Reluctant to leave Jack, we were hungry so headed to Spelunker’s shakes and burgers in Front Royal. We indulged in a couple of their famous Cavern burgers and shared an order of fresh hand-cut fries. They are also famous for their shakes and custard but we opted for a diet Coke and some sweet tea on this trip. The next time will be a stop for a shake! Now that we were fortified, we headed to Strasburg and beyond to Woodstock, Virginia and Muse Vineyards.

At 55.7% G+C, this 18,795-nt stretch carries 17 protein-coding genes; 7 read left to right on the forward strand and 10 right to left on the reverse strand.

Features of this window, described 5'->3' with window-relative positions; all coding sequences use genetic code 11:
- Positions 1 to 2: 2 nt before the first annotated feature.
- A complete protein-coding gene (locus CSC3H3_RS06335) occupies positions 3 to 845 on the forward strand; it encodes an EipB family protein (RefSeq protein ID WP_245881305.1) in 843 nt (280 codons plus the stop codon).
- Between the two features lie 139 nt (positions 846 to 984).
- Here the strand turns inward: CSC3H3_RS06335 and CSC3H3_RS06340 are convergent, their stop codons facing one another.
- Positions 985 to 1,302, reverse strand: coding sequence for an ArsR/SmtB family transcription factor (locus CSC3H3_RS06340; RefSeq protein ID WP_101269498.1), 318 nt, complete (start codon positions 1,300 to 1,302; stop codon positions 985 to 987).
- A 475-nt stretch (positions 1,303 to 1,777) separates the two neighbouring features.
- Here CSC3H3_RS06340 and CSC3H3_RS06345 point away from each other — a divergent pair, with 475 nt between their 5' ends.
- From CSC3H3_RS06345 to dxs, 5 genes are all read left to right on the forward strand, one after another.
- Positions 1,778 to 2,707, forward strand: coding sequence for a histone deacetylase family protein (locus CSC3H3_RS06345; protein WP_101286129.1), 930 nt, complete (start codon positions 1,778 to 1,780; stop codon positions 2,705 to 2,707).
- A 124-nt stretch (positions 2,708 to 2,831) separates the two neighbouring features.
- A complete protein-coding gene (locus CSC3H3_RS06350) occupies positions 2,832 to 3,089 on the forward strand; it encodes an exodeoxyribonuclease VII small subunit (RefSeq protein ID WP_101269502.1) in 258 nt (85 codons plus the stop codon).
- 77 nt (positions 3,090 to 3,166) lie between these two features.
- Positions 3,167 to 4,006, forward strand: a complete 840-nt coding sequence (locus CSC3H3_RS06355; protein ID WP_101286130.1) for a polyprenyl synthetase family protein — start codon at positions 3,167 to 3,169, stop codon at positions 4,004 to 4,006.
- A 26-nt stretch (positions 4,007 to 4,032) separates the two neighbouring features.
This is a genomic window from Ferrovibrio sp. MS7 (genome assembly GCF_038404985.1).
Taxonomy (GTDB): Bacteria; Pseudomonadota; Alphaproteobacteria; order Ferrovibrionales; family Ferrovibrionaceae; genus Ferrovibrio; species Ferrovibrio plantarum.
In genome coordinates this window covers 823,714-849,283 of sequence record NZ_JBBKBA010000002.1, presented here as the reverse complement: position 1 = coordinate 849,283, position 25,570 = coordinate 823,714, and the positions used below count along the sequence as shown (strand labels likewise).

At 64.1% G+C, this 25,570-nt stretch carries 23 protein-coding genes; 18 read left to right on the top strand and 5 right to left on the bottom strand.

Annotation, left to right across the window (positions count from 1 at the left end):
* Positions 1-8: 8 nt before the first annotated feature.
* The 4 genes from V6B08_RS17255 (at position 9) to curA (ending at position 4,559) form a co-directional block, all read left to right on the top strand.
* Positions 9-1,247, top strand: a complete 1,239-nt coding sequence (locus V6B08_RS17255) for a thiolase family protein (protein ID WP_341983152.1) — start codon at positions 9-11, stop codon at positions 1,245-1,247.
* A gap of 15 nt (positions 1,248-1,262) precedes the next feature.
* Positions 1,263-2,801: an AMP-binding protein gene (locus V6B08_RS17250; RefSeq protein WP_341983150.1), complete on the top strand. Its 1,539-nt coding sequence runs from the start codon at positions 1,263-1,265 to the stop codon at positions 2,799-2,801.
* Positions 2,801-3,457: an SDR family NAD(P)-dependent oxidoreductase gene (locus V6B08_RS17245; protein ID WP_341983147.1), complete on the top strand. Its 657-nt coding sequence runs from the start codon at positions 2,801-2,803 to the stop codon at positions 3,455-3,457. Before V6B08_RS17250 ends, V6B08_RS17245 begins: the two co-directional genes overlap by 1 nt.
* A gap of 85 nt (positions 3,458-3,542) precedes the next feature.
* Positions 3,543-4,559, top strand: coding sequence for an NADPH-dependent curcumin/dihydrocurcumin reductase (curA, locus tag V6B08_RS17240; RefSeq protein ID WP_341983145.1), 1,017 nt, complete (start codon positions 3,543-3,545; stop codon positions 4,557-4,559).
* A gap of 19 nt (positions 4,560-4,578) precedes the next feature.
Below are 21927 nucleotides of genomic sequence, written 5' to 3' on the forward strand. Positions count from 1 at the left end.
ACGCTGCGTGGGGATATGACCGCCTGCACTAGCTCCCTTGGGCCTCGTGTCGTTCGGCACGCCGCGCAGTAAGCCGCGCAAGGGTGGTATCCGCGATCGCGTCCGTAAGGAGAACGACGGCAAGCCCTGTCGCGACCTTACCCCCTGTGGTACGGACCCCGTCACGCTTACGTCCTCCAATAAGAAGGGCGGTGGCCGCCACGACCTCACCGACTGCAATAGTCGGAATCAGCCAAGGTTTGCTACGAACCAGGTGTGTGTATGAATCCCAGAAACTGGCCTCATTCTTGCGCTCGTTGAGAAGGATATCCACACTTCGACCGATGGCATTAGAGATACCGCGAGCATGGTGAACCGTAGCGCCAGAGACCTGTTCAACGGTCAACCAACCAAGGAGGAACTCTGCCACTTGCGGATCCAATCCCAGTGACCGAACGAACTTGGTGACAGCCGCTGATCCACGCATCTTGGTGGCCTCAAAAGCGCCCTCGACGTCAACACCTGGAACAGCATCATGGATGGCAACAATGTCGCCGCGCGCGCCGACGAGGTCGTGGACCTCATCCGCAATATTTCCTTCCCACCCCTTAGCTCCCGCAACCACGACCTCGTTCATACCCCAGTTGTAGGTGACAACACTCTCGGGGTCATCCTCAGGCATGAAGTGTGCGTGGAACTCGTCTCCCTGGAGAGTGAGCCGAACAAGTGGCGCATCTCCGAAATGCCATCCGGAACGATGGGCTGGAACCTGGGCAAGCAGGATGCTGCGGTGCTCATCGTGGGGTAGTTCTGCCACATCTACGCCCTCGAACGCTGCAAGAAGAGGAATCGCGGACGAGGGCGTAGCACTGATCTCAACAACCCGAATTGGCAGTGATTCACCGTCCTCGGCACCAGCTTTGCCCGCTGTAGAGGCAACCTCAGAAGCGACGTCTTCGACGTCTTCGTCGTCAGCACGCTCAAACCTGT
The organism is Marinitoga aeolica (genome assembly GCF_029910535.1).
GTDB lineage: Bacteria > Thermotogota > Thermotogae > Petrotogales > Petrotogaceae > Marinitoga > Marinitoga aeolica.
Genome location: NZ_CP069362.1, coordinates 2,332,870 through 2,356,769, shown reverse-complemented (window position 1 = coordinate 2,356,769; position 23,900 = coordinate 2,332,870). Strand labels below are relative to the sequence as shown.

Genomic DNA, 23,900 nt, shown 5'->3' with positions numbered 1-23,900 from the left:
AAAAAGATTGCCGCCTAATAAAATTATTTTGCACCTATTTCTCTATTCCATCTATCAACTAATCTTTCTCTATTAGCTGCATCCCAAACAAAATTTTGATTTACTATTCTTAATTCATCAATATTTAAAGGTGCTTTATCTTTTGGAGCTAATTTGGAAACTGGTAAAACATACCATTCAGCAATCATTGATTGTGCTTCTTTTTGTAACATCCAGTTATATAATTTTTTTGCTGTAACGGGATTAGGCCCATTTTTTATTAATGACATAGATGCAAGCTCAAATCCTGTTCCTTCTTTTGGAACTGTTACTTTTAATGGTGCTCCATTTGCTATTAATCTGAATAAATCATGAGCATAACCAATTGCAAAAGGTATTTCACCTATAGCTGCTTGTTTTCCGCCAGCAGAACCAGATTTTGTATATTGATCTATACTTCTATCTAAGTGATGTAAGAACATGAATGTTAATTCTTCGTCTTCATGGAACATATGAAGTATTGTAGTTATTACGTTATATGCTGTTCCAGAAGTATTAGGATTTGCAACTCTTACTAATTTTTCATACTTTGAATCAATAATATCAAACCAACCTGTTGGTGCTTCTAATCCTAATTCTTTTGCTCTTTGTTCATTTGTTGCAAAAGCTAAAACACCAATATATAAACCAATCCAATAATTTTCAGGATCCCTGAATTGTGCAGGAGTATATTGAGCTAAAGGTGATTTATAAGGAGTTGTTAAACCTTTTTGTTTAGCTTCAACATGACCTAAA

If you have never been to Woodstock, you are missing a real treasure. There are a few towns that dot Route 11 South with Edinburg being the second town. Between the two, you can find restaurants and accommodations from times gone by. The North Branch of the Shenandoah River makes no fewer than eleven turns from Strasburg to Edinburgh. This source enriches the soil and makes for productive farms. The owners of Muse Vineyards have figured this out and have 50 acres of vines which are the sole supply for their wines. Muse offers a very unique sampling adventure. A flight of wines by the glass in a vertical display (see the photo). This winery is enclosed in one of the bends of the North Branch and is absolutely beautiful. The wines, as new as they are have already won one Governors Cup as well as other accolades. As is the case with the other wineries, Muse also offers tasty bites to eat. Muse was the last stop on this adventure as it was becoming late and we had an 80 mile ride home. If you decide to venture here and spend some time, Muse has a fantastic house that you can rent. For more details check out MuseVineyards.com.